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Gahanna-Jefferson Teachers Go On Strike

Gahanna-Jefferson teachers picket on Tuesday morning.
Debbie Holmes
Gahanna-Jefferson teachers picket on Tuesday morning.

Dozens of teachers held signs saying "Settle Now" in front of the Gahanna-Jefferson School District headquarters and Lincoln High school on Tuesday morning, after the teachers union voted to go on strike.

Talks broke down Monday between the teachers union and administrators over a proposal to resume some in-person classes, which was scheduled to begin Tuesday.

"Due to hours of lost time this week waiting for district proposals during mediation (including a proposal given to the Bargaining Team at 8:45 p.m Monday evening), and not yet reaching an agreement on some important elements of the contract, GJEA has made the incredibly difficult decision to be away from our students and strike,” said Gahanna Jefferson Education Association spokeswoman Betsy Baker in a statement posted to the union’s Facebook page early Tuesday morning.

At the picket line on Hamilton Road, Baker said switching from all-remote learning to a hybrid plan, with only some students returning to classrooms, may leave gaps. And she says more is needed to curb the spread of COVID-19.

"It's about fighting for the safety and equity of our students," Baker said. "We want to make sure that we have a back-to-school model that sets them up for success."

Monday night's strike vote also came after a judge threw out a district request to bar teachers from striking.

The two sides have been at odds over what teachers call a lack of safety protocols and personal protective equipment. They’ve been working without a contract since June, and union members recently authorized negotiators to go on strike if they could not reach a deal by 12:01 a.m. Tuesday.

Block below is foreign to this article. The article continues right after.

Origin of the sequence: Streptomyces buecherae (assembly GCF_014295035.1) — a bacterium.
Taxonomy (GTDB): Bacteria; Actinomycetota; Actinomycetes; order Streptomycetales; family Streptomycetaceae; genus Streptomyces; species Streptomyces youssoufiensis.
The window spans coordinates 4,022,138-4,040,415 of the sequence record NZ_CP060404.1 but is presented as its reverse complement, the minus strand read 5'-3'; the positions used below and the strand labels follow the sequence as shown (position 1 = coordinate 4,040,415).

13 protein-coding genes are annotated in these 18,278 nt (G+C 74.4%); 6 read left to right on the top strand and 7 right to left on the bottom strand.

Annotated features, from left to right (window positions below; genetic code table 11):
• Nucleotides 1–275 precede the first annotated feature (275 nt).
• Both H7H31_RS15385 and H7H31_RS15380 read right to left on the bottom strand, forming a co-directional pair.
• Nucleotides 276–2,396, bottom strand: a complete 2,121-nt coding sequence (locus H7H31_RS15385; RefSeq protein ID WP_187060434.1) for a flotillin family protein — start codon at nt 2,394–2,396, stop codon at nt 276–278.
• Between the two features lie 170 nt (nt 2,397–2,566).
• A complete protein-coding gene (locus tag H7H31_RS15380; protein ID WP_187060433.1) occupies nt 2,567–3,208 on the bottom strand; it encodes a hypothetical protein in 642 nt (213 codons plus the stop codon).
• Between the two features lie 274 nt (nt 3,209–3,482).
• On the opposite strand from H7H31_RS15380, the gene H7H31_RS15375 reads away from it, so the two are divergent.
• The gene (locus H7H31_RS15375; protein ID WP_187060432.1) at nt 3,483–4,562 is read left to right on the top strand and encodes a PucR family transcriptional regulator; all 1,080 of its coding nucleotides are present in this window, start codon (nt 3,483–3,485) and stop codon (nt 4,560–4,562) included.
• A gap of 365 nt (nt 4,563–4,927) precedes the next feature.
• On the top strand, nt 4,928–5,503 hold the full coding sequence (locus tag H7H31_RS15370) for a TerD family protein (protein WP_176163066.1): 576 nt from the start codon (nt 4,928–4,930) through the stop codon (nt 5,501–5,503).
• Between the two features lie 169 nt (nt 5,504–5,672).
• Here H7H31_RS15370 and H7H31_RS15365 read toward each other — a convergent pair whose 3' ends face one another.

Gahanna-Jefferson Public Schools superintendent Steve Barrett says administrators are deeply disappointed in the “extreme action” that poses a “clear and present danger” to students.

“We will use a combination of Gahanna-Jefferson teachers and substitute teachers from the Educational Service Center of Central Ohio (ESC),” Barrett said in a Tuesday morning statement. “We have a long-standing relationship with the ESC, which is our current substitute teacher provider and resource for other district services. We had plans in place for the potential strike, and we believe the transition will be successful.”

The district says it will continue negotiations, and classes will remain entirely virtual at least through the rest of this week.

Debbie Holmes has worked at WOSU News since 2009. She has hosted All Things Considered, since May 2021. Prior to that she was the host of Morning Edition and a reporter.